It was a surprise to many when the Conference of 1895
was appointed to be held in the city of Edinburgh. Methodism has so slender
a footing north of the Tweed, that it was regarded by not a few as an unwise
step to fix the place of assembly for our chief ecclesiastical court on the
banks of the Forth. And much, no doubt, might be said for this view, but, on
the other hand, if Methodism occupies so limited a space in the outlook of Scottish
mind, it perhaps was not amiss, after all, to attempt to give the residents
of Modern Athens, and through them Scotchmen generally, a better idea of at
least one of the Communities which has sprung from the great evangelistic movement
of the last century. And we can speak, at any rate, from personal knowledge,
of some good effect in this direction. It was a surprise to some with whom we
were fortunate enough to come in contact, to find that the Primitive Methodists
were so very different from what they had anticipated; so far in advance in
all respects of what they had been accustomed to think when looking at us from
a distance; so that, after all, the journey so far north may not be so fruitless
Connexionally, as some have imagined.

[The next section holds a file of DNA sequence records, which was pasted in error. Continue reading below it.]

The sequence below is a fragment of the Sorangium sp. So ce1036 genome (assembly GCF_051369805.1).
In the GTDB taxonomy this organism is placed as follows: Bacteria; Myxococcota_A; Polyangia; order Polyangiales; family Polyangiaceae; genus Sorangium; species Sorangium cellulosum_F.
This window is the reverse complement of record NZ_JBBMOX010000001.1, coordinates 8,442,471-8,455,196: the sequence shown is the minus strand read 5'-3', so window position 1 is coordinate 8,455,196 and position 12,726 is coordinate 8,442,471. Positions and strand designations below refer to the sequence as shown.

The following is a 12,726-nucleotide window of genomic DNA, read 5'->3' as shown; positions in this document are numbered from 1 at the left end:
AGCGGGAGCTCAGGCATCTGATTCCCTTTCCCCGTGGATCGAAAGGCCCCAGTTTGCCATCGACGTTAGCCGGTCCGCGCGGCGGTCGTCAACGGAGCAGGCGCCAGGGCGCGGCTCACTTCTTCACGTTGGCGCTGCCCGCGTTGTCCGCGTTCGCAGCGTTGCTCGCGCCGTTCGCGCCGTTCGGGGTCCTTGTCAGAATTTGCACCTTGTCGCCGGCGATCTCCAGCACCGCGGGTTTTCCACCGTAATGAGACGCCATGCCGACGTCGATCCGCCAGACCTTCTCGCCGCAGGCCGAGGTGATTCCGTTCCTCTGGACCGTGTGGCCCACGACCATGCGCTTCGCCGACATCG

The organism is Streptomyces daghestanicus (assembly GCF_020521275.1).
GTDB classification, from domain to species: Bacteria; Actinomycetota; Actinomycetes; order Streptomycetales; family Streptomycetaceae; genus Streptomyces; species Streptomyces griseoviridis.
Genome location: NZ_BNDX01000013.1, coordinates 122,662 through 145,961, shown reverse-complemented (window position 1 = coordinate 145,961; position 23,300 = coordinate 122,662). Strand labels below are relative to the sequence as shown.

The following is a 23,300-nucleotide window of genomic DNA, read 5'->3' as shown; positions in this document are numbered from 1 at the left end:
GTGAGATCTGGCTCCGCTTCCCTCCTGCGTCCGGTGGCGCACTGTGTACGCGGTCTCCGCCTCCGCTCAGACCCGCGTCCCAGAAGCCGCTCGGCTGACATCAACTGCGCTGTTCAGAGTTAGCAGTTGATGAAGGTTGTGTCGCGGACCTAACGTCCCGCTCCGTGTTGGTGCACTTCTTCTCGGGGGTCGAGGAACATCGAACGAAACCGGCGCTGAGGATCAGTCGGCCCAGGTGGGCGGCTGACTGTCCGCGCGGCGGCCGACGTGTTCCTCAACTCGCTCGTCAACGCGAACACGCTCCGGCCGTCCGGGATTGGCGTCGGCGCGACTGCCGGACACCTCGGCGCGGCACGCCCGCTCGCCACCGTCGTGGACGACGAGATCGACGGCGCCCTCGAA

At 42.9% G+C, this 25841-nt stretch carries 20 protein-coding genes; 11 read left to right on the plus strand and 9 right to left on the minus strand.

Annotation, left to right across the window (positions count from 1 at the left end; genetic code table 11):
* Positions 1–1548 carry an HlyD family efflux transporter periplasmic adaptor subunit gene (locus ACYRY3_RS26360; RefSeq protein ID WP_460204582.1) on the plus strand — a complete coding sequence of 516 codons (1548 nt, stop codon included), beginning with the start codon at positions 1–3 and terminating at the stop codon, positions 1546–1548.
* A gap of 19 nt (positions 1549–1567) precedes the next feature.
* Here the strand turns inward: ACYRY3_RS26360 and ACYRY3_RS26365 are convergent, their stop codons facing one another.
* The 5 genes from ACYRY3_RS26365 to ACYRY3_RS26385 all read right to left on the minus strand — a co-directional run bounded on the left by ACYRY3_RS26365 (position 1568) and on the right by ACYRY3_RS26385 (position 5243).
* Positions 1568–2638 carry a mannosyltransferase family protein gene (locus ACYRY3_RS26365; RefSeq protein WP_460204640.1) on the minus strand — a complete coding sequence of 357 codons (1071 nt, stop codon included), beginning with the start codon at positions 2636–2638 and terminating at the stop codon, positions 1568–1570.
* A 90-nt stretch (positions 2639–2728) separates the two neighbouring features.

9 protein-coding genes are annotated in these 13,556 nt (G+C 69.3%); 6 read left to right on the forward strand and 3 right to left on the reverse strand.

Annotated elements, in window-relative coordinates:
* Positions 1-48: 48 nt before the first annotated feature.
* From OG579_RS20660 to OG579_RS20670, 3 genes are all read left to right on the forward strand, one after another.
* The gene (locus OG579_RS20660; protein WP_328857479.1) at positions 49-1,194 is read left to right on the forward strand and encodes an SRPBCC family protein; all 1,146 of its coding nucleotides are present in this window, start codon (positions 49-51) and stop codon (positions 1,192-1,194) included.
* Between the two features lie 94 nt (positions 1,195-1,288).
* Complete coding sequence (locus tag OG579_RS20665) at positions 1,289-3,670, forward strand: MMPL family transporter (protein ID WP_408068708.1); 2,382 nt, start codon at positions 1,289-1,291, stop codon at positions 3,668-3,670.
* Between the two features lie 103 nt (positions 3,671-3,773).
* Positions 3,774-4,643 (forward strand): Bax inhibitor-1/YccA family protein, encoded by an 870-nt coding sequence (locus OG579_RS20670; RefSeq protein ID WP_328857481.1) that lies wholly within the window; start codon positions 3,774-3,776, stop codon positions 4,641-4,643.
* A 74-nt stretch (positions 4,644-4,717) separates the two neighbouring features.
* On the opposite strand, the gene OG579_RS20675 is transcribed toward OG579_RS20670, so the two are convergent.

It was with some satisfaction, we confess, that we found ourselves again in Edinburgh, with the prospect of spending at least a few days there. Many of the brethren had arrived ere we reached the city, so that our advent was not exactly among strangers. Passing from the station at which we arrived, we ascended the hill on the brow of which the Free Church Assembly Hall stands, and in which the Conference Sessions were to be held. It forms part of a massive pile of building, illustrative at once of the solidity of the Scottish character and the liberality of the Scottish people. Crossing the quadrangle, the hall is approached by a broad flight of steps leading to a corridor, from which at various points access is gained to the hall. It is a large square room, galleried on all four sides, and with rising seats on two sides of the inner square, devoted, we presume, to the members of the Assembly proper when the fathers and brethren of the Free Church of Scotland meet in their annual Assembly. The Moderator's chair is placed in an elevated position on that side of the hall abutting on the entrance corridor, and it is fronted by a square enclosure, where, we presume, the principal functionaries of the Assembly sit. The galleries will doubtlessly be occupied by the general public when the Assembly is in session. At any rate, such was the disposal of the space when the Conference took possession of the hall. Ample accommodation was found in various rooms connected with the hall for Committees of all kinds needful for the transaction of Conference business. The walls of these rooms were ornamented with well-executed portraits of the great leaders of the Free Church, and carried thought back to Disruption times, when Scotland was moved from centre to circumference by one of the noblest acts which finds record in the history of the churches. Here, in this building — which, though modern in age, is nevertheless associated with memories that will live throughout all coming generations; and which, as it stands under the shadow of the ancient Castle, overlooking the beautiful valley where formerly the waters of the North Loch spread, but where now the Princes Street Gardens afford a pleasant retreat to the townsfolk, with New Town stretching away beyond, is one of Scotland's finest testimonies of the heroism of the recent past, —the Primitive Methodist Conference — gathered for its Sessions; an assembly different in many respects from that usually assembled within these walls, but still one with it in spirit and purpose.